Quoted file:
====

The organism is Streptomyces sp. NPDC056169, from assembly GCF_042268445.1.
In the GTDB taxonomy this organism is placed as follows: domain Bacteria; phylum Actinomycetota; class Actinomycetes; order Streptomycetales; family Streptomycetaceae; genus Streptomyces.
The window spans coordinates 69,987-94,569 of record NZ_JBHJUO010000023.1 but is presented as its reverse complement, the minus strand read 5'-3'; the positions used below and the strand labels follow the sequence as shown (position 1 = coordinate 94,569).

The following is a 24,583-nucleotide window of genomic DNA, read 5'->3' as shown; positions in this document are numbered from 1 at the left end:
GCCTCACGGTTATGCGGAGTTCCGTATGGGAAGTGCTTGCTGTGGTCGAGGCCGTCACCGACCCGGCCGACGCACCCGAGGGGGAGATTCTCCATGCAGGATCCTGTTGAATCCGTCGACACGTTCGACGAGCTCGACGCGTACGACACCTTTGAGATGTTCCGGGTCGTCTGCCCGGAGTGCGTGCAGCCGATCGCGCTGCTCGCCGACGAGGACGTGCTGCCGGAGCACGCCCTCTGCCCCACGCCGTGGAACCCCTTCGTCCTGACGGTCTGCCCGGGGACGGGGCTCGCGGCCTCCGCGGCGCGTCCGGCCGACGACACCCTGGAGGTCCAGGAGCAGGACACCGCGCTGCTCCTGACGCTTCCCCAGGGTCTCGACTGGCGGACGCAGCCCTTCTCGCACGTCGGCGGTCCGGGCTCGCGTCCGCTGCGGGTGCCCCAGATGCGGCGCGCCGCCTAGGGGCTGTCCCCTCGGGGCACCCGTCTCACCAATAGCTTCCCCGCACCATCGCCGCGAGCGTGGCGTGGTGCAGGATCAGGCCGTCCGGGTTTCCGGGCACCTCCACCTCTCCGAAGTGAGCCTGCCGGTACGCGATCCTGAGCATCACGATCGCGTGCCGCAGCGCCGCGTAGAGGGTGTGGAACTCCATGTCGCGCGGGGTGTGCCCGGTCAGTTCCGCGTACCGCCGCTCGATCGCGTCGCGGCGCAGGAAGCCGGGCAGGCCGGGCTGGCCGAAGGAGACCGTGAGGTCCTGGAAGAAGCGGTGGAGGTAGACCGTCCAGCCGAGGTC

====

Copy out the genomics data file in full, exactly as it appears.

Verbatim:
The organism is Streptomyces sp. NPDC056169, from assembly GCF_042268445.1.
In the GTDB taxonomy this organism is placed as follows: domain Bacteria; phylum Actinomycetota; class Actinomycetes; order Streptomycetales; family Streptomycetaceae; genus Streptomyces.
The window spans coordinates 69,987-94,569 of record NZ_JBHJUO010000023.1 but is presented as its reverse complement, the minus strand read 5'-3'; the positions used below and the strand labels follow the sequence as shown (position 1 = coordinate 94,569).

The following is a 24,583-nucleotide window of genomic DNA, read 5'->3' as shown; positions in this document are numbered from 1 at the left end:
GCCTCACGGTTATGCGGAGTTCCGTATGGGAAGTGCTTGCTGTGGTCGAGGCCGTCACCGACCCGGCCGACGCACCCGAGGGGGAGATTCTCCATGCAGGATCCTGTTGAATCCGTCGACACGTTCGACGAGCTCGACGCGTACGACACCTTTGAGATGTTCCGGGTCGTCTGCCCGGAGTGCGTGCAGCCGATCGCGCTGCTCGCCGACGAGGACGTGCTGCCGGAGCACGCCCTCTGCCCCACGCCGTGGAACCCCTTCGTCCTGACGGTCTGCCCGGGGACGGGGCTCGCGGCCTCCGCGGCGCGTCCGGCCGACGACACCCTGGAGGTCCAGGAGCAGGACACCGCGCTGCTCCTGACGCTTCCCCAGGGTCTCGACTGGCGGACGCAGCCCTTCTCGCACGTCGGCGGTCCGGGCTCGCGTCCGCTGCGGGTGCCCCAGATGCGGCGCGCCGCCTAGGGGCTGTCCCCTCGGGGCACCCGTCTCACCAATAGCTTCCCCGCACCATCGCCGCGAGCGTGGCGTGGTGCAGGATCAGGCCGTCCGGGTTTCCGGGCACCTCCACCTCTCCGAAGTGAGCCTGCCGGTACGCGATCCTGAGCATCACGATCGCGTGCCGCAGCGCCGCGTAGAGGGTGTGGAACTCCATGTCGCGCGGGGTGTGCCCGGTCAGTTCCGCGTACCGCCGCTCGATCGCGTCGCGGCGCAGGAAGCCGGGCAGGCCGGGCTGGCCGAAGGAGACCGTGAGGTCCTGGAAGAAGCGGTGGAGGTAGACCGTCCAGCCGAGGTC